Monday, May 12, 2014

Book Review: The Surgeon by Tess Gerritsen

I knew when I had the time to start reading novels again I needed to pick one up from Tess Gerritsen! I decided to start from the beginning of the Rizzoli and Isles series and therefore chose The Surgeon. I was not at all disappointed! I inhaled the book in an afternoon and wanted more (and thus downloaded on my kindle The Apprentice)! Right there and then, I decided that I was going to read all of the Rizzoli and Isles books this summer! A summer of crime novels! At the moment there are ten books in the series, the eleventh book will come out late 2014/early 2015. I have already reviewed Body Double (the fourth novel) and I plan on reviewing the rest of the books as well!

Back to The Surgeon, the back of the book (or well, the front of the kindle book) the plot of the book is described this way:
In Boston, there’s a killer on the loose…
A killer who targets lone women and performs terrifying ritualistic acts of torture on them before finishing them off. His surgical skills lead police to suspect he is a physician who, instead of saving lives, takes them. But as homicide detective Thomas Moore and his partner Jane Rizzoli begin their investigation, they make a startling discovery. Closely linked to these killings is Catherine Cordell, a beautiful doctor with a mysterious past. Two years ago she was subjected to a horrifying rape, and shot her attacker dead.
Now, the man she believes she killed seems to be stalking her once again. And this time he knows exactly where to find her…

The Surgeon introduces some of the main characters that are in the Rizzoli and Isles series, we get introduced to Jane Rizzoli and her family and some of the detectives (Frost, Crow, Moore). Dr. Isles isn't introduced until in the second novel The Apprentice.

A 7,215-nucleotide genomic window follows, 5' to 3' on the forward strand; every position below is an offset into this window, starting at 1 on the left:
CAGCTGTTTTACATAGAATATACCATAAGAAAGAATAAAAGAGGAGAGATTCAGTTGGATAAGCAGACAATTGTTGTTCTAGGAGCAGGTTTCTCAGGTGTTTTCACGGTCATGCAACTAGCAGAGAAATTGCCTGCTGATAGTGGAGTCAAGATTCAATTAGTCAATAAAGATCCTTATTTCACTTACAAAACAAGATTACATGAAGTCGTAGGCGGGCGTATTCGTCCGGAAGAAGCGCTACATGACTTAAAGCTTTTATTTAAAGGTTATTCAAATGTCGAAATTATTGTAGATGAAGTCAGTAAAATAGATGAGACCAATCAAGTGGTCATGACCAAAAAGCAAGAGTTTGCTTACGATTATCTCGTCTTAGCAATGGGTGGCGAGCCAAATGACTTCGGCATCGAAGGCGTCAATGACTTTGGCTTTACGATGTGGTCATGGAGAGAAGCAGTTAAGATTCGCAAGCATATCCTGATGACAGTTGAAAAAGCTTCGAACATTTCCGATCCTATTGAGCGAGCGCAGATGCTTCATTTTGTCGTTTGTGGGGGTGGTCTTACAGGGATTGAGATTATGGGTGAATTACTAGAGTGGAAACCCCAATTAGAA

The plot is great, if you have watched the Rizzoli and Isles tv-series you might recognize it since the first episode (in season one) is based on The Surgeon and The Apprentice.

The book is a mixture of first person narrative and third person narrative. The first person narrative is only from the killer perspective and the rest is in third person. I do prefer reading a novel when it is in third narrative but the first narrative wasn't bad at all. Firstly, there wasn't too much of it and secondly it wasn't a long worded ramble.

Some of my favorite quotes from the book:
"Today they will find her body"
That was the first sentence of the book, it was a part of the first narrative section and set the voice to the rest of the novel.
"Elena Ortiz had lived long enough to see her own blood spurt from her neck and hit the wall in a machine-gun spray of red. She had lived long enough to aspirate blood into her severed trachea, to hear it gurgle in her lungs, to cough it out in explosive bursts of crimson phlegm."
I found that this book had a lot of gore and blood talk, and if I hear/read the word vein couple of times I start to become a little light headed and that is how I felt during some parts of the novel.
"This was now a high-profile case. Two days ago, the headline hit the front page of the local tabloid: ‘The Surgeon Cuts Again.’ Thanks to the Boston Herald, their unsub had his own moniker, and even the cops were using it. The Surgeon."
I just really like when the mention the title of the book in the novel and I notice it!
"She'd been deprived of love so long that she’d lost all sense of hunger. Only now, as every part of her came alive, did she remember what desire felt like, and her lips sought his with the eagerness of a starved woman."
And a cliché quote that I found to be a bit too much and awkward!

All in all I loved this book, and I can't wait to read the rest of the Rizzoli and Isles series that Tess Gerritsen has written.


No comments :

Post a Comment

Thank you for taking your time to comment! I try to answer all of the comments but you can as well reach me on twitter @tafraises


Related Posts Plugin for WordPress, Blogger...